Employers might wish to consider including drafting so that post-termination restrictions do not apply until after an initial period of employment has passed or consider reducing the length of the restrictions for an initial period. This is especially relevant where the contract includes a provision for probation during which the employment can be terminated on short notice. Employers should also consider longer notice periods for employees who are subject to post-termination restrictions.

It is settled case law that a Court will assess the reasonableness of a restriction at the time the employee agrees to it. On this basis, even if an employer is seeking to enforce a restriction after many years of employment, the fact that employment could have been terminated on short notice during a probationary period might in future be argued to make the restriction unenforceable as it was unreasonable at the time it was entered into.  

The case also serves as a reminder that contracts should be tailored to suit each role and the level of confidential information the employee will have access to. A one size fits all approach does not work.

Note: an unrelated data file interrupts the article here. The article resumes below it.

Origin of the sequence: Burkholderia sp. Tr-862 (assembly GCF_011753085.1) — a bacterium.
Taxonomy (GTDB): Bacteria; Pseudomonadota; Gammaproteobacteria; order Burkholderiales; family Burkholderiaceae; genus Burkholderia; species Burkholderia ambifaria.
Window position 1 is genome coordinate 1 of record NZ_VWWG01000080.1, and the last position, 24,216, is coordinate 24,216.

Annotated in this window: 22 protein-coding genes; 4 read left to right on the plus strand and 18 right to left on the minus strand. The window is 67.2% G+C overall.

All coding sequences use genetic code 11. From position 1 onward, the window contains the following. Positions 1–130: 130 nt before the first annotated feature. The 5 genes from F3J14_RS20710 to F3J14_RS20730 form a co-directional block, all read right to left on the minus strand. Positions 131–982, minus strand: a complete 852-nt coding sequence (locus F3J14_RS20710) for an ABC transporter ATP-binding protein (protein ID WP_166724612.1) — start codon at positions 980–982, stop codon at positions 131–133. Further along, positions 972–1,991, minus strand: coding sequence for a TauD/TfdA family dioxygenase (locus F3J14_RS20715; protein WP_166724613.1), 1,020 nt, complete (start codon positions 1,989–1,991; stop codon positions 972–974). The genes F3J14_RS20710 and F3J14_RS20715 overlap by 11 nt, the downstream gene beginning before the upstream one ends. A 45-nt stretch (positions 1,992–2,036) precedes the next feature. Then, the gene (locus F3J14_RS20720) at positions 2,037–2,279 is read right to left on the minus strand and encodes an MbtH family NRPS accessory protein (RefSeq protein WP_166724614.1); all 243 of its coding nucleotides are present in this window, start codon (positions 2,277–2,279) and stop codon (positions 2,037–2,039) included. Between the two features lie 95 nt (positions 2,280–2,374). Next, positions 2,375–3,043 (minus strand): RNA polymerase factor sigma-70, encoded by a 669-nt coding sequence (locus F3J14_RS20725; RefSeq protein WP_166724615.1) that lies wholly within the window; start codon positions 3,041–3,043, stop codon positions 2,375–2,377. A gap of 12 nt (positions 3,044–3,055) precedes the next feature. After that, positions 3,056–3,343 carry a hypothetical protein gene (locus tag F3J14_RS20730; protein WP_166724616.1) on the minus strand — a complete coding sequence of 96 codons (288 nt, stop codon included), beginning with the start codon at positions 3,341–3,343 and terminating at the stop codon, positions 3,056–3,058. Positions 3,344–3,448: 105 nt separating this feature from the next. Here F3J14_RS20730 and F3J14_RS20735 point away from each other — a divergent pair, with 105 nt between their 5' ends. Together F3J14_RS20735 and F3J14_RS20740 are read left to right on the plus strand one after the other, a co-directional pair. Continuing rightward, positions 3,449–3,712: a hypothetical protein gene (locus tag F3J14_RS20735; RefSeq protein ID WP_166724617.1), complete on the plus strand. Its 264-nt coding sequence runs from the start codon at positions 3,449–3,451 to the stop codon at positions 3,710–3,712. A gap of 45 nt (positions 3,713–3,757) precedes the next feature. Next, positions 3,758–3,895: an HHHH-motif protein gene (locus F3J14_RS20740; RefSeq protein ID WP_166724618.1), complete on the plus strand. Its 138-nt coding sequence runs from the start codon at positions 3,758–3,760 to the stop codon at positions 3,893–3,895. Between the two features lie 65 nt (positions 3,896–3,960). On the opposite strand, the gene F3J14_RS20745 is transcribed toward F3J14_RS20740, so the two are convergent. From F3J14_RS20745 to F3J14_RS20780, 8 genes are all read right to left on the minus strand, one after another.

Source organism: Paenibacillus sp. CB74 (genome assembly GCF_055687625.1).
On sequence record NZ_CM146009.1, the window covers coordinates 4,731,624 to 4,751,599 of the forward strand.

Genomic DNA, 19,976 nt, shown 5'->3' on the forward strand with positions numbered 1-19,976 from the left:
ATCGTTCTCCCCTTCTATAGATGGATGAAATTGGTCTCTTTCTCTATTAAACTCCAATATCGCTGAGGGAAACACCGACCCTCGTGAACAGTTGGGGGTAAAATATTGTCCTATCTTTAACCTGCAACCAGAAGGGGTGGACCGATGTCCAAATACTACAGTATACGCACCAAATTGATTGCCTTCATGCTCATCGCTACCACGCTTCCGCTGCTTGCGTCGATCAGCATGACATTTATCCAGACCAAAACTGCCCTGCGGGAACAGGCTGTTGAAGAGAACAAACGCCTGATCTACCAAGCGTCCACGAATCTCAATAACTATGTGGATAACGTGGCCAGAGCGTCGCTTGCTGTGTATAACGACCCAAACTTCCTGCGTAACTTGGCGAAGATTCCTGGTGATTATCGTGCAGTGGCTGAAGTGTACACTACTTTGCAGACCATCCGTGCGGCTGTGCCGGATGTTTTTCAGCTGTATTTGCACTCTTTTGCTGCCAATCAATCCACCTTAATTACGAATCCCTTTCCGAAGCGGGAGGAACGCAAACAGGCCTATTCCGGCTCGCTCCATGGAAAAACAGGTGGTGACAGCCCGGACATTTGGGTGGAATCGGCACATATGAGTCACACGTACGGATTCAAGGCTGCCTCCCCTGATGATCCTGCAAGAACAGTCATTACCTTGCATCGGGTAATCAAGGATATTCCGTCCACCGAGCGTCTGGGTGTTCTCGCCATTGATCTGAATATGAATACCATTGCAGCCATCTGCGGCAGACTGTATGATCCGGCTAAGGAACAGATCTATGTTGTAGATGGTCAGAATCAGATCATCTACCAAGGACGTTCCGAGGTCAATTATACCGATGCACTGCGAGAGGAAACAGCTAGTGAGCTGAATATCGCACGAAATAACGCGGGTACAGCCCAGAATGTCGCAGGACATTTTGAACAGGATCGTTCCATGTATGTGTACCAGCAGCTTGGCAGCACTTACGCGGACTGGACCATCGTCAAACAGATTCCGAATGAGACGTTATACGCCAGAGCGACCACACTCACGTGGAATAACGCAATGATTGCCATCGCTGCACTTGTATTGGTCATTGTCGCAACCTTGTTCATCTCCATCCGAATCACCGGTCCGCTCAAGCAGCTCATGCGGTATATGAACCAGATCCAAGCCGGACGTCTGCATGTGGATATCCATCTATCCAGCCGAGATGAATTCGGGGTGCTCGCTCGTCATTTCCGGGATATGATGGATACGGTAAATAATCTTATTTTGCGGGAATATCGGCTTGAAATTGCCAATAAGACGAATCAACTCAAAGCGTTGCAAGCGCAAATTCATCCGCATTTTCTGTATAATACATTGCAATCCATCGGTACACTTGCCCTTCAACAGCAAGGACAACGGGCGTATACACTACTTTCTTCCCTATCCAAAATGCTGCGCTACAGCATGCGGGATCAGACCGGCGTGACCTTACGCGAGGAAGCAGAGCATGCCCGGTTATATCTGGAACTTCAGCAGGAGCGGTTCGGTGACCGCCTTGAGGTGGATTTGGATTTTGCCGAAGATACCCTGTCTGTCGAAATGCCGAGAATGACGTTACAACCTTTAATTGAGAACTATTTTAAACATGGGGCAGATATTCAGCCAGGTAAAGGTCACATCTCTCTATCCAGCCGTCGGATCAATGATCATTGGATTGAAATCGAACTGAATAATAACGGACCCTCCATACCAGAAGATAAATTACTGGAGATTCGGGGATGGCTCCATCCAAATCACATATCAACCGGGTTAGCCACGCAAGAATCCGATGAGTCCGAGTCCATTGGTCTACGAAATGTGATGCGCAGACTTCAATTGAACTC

Employers would also be well-advised to make employees’ new employers aware of any existing post- termination restrictions that could affect their future employment activities.

What else does the future hold?  

The government is considering reforms to non-compete restrictions and has recently issued a consultation paper looking at two proposals: 

  • Changing the law so that non-compete restrictions are only enforceable if the employer continues to pay remuneration during the restricted period 
  • Banning non-compete provisions altogether

It is also considering reforms to non-solicitation, non-dealing and non-poaching restrictions. 

Click here for further information.

The articles published on this website, current at the date of publication, are for reference purposes only. They do not constitute legal advice and should not be relied upon as such. Specific legal advice about your own circumstances should always be sought separately before taking any action.